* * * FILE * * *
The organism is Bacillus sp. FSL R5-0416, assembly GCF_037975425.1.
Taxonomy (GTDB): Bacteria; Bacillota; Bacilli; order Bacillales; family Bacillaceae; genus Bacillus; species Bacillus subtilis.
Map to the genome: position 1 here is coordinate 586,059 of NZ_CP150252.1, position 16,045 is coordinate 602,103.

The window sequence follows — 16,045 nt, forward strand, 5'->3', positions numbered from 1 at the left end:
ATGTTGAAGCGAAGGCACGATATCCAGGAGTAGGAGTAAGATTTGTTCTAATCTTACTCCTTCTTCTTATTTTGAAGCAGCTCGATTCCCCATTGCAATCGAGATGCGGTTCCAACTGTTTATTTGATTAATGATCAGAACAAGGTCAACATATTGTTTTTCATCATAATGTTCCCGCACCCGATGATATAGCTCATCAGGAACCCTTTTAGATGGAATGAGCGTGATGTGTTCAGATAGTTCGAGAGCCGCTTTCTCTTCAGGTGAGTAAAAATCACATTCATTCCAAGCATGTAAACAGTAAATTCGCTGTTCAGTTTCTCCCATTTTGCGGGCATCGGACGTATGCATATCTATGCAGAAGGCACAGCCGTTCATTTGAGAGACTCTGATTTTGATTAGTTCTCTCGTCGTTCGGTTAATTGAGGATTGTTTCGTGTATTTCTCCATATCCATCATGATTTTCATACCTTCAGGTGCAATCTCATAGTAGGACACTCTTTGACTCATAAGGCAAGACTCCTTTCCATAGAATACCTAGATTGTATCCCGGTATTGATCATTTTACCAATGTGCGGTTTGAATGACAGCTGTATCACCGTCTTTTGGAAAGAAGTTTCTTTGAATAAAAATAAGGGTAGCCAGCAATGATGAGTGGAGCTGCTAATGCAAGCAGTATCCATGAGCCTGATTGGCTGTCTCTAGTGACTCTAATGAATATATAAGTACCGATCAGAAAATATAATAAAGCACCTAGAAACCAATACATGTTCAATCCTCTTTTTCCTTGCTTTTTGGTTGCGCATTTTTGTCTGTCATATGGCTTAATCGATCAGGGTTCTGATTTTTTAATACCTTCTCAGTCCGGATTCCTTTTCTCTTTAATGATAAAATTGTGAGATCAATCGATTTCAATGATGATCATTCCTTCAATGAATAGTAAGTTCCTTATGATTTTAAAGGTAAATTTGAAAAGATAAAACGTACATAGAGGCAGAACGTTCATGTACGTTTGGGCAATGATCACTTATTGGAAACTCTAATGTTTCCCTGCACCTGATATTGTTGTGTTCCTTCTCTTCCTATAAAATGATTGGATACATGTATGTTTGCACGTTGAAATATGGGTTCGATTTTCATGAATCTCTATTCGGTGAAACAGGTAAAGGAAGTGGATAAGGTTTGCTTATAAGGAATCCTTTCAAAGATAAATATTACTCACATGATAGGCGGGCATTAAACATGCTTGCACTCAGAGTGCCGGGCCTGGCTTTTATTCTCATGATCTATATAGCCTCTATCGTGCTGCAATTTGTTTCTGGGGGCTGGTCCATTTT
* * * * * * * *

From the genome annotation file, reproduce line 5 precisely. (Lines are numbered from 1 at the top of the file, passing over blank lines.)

ATGTTGAAGCGAAGGCACGATATCCAGGAGTAGGAGTAAGATTTGTTCTAATCTTACTCCTTCTTCTTATTTTGAAGCAGCTCGATTCCCCATTGCAATCGAGATGCGGTTCCAACTGTTTATTTGATTAATGATCAGAACAAGGTCAACATATTGTTTTTCATCATAATGTTCCCGCACCCGATGATATAGCTCATCAGGAACCCTTTTAGATGGAATGAGCGTGATGTGTTCAGATAGTTCGAGAGCCGCTTTCTCTTCAGGTGAGTAAAAATCACATTCATTCCAAGCATGTAAACAGTAAATTCGCTGTTCAGTTTCTCCCATTTTGCGGGCATCGGACGTATGCATATCTATGCAGAAGGCACAGCCGTTCATTTGAGAGACTCTGATTTTGATTAGTTCTCTCGTCGTTCGGTTAATTGAGGATTGTTTCGTGTATTTCTCCATATCCATCATGATTTTCATACCTTCAGGTGCAATCTCATAGTAGGACACTCTTTGACTCATAAGGCAAGACTCCTTTCCATAGAATACCTAGATTGTATCCCGGTATTGATCATTTTACCAATGTGCGGTTTGAATGACAGCTGTATCACCGTCTTTTGGAAAGAAGTTTCTTTGAATAAAAATAAGGGTAGCCAGCAATGATGAGTGGAGCTGCTAATGCAAGCAGTATCCATGAGCCTGATTGGCTGTCTCTAGTGACTCTAATGAATATATAAGTACCGATCAGAAAATATAATAAAGCACCTAGAAACCAATACATGTTCAATCCTCTTTTTCCTTGCTTTTTGGTTGCGCATTTTTGTCTGTCATATGGCTTAATCGATCAGGGTTCTGATTTTTTAATACCTTCTCAGTCCGGATTCCTTTTCTCTTTAATGATAAAATTGTGAGATCAATCGATTTCAATGATGATCATTCCTTCAATGAATAGTAAGTTCCTTATGATTTTAAAGGTAAATTTGAAAAGATAAAACGTACATAGAGGCAGAACGTTCATGTACGTTTGGGCAATGATCACTTATTGGAAACTCTAATGTTTCCCTGCACCTGATATTGTTGTGTTCCTTCTCTTCCTATAAAATGATTGGATACATGTATGTTTGCACGTTGAAATATGGGTTCGATTTTCATGAATCTCTATTCGGTGAAACAGGTAAAGGAAGTGGATAAGGTTTGCTTATAAGGAATCCTTTCAAAGATAAATATTACTCACATGATAGGCGGGCATTAAACATGCTTGCACTCAGAGTGCCGGGCCTGGCTTTTATTCTCATGATCTATATAGCCTCTATCGTGCTGCAATTTGTTTCTGGGGGCTGGTCCATTTT